Exhumed/Powerslave (PS1) first impressions

Image

Exhumed/Powerslave is an interesting game, developed by Lobotomy Software, the company that produced Saturn ports of Duke Nukem 3D and Quake. I’m playing the Playstation version of Exhumed, and as I’m only a few levels in, bear in mind that these impressions may not hold up and I might have more to say about it a later stage. For all I know the game could dive off a metaphorical cliff at this point, into a metaphorical sea of poo.

But that shit caveats out of the way, I have to say this game surprised me. I’ve never been the biggest fan of older FPSes, especially since developing a near total emotional dependence on mouselook. On consoles, I love Goldeneye but that is an exception to my usual apathy for the shooter genre.

Exhumed/Powerslave though has a definite freshness about it – even today, how many games use ancient Egypt as their main setting? The sunny locale avoids the dreaded Doom 3 syndrome, whereby environments are defined by their astonishing monotone darkness. Here the environments are colourful and refreshingly bright.

exhumed2

My positive first impressions are not only the result of the unusual setting but also because the game’s level design (so far) is relatively straightforward and sometimes challenging without being dull. Levels are not overly large or long. There are no checkpoints, which can be annoying when you die near the end of the level, but health and ammo are nearly always in strong supply and death is far more likely to visit you from a sudden fall or trap rather than from some drawn out combat affair. The game has a Mario-like world map which requires revisiting levels in order to find hidden exits. Each camel represents an exit. Isn’t that cute? Finding camels could get frustrating or dull, if say you had to conduct a minutely detailed search to find secrets, but instead every few stages you gain new abilities (the ability to swim or to jump higher for example) that give access to previously inaccessible portions of the levels, ala Metroid. So suddenly that water you could only wade in you can now dive down into, to find a secret camel. Aww.

powerslave ps1

The controls are taking some getting used to, but this may be my own more “modern” preferences getting in the way. I find myself sometimes pressing the wrong button in stressful situations, and so I fire my gun instead of jumping for example, which inevitably causes my death. There’s been a trend I think, from perhaps around the PS2 era to the present day, to assign shooting to one of the shoulder buttons. Or, there’s the survival horror game method, where you hold the shoulder button to arm yourself. Here the lower three face buttons from left to right are mapped to jump, shoot and operate switches respectively, which doesn’t help to distinguish one function from the other, at least not in my mind. It may be possible to remap the controls but the shoulder buttons are already being used productively for strafing and alternating weapons (R1/L1 and R2/L2 respectively – I also get these confused sometimes in the heat of battle). But anyway, go figure. They’re certainly manageable.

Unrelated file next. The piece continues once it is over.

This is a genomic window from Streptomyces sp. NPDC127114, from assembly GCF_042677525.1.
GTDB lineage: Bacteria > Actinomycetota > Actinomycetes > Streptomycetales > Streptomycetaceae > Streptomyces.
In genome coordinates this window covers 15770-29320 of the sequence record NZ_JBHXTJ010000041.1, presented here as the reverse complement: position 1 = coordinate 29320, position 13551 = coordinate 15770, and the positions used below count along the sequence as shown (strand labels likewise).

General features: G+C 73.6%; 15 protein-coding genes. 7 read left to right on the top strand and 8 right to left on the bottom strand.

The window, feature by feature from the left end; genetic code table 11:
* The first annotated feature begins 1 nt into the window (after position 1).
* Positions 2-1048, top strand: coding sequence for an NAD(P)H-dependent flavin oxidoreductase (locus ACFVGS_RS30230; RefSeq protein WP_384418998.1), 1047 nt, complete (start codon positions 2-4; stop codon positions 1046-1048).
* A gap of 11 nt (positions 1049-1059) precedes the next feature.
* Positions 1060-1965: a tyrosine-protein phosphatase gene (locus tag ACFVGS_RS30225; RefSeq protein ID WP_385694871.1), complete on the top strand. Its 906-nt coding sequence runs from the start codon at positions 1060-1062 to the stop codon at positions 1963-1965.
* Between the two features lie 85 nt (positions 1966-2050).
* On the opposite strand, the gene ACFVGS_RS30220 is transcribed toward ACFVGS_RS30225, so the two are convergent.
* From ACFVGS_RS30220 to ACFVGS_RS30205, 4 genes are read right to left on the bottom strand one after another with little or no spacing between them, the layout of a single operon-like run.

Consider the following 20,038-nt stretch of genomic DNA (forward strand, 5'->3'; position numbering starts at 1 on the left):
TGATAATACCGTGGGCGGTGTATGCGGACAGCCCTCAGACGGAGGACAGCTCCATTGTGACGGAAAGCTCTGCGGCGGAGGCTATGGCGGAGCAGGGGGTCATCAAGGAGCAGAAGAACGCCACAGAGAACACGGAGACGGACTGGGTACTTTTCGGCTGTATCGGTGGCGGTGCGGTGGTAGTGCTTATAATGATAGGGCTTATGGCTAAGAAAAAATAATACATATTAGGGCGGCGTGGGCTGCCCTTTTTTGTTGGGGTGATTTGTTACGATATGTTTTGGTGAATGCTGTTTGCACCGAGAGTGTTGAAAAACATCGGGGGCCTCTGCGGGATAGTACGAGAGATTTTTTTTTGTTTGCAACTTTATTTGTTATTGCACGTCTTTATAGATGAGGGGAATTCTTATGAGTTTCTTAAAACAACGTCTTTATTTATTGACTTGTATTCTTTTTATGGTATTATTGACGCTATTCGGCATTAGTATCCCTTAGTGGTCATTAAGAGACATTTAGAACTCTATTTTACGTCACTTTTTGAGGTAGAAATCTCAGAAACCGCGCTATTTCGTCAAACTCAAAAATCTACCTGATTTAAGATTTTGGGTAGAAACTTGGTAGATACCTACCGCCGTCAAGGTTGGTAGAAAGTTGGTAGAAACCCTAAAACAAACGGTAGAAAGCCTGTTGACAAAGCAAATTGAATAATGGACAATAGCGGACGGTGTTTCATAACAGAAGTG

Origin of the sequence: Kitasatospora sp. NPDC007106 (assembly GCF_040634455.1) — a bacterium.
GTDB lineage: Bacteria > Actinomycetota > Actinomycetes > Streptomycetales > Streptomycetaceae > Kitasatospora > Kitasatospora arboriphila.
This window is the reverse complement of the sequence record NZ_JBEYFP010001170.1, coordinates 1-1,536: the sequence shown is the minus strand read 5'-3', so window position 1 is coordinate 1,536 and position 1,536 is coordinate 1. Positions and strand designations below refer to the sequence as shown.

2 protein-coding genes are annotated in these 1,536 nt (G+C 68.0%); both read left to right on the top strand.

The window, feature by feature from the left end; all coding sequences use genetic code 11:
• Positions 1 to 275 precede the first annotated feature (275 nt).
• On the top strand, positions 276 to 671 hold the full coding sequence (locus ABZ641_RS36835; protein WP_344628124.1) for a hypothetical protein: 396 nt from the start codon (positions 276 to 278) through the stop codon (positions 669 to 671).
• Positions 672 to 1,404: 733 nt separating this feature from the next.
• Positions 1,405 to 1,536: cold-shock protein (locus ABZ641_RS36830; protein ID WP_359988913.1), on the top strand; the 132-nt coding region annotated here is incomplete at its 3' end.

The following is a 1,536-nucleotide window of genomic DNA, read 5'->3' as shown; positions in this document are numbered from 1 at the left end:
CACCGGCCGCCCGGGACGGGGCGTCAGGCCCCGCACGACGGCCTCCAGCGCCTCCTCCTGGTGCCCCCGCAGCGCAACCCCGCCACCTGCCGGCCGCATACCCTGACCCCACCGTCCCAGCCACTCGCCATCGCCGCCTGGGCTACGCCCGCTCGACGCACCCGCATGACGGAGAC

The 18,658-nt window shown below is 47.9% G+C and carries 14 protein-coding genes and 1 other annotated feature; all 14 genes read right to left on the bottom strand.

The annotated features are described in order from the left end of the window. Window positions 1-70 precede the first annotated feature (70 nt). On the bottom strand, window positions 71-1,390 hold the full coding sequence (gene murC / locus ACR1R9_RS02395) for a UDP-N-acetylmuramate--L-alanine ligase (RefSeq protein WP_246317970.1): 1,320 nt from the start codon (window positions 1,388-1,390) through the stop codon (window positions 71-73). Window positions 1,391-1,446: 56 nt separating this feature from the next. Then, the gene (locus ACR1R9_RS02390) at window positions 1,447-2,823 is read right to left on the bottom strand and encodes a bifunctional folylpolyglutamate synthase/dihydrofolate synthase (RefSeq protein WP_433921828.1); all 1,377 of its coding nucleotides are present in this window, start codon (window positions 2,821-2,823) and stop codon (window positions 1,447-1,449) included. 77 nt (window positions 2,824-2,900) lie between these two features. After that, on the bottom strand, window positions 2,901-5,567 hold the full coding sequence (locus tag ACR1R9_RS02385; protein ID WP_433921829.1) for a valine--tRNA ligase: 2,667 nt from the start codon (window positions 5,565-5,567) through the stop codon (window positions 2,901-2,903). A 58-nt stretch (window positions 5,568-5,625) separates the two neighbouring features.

powerslave-playstation-screenshot

Exhumed/Powerslave was also released on Saturn and PC, with substantive variations between each version. From what I’ve read the Saturn version has stronger emphasis on exploration while the Playstation version is more shooting oriented. Also the latter is said to be much harder, which I’m nervously anticipating given the lack of checkpoints. The PC version is somewhere between the two console versions in terms of their emphases, but interestingly from reading around online there doesn’t seem to be a clear consensus as to which version of the game is best. Some say the PC version is best, while others say it is the worst. Perhaps what’s most impressive is that it seems to be no small number of people who have played (and enjoyed) multiple incarnations. All in all, so far so promising, and for just a few quid (from a brick-and-mortar videogame shop, no less) it’s living up to its cost of entry.

Advertisements

Leave a Reply

Fill in your details below or click an icon to log in:

WordPress.com Logo

You are commenting using your WordPress.com account. Log Out / Change )

Twitter picture

You are commenting using your Twitter account. Log Out / Change )

Facebook photo

You are commenting using your Facebook account. Log Out / Change )

Google+ photo

You are commenting using your Google+ account. Log Out / Change )

Connecting to %s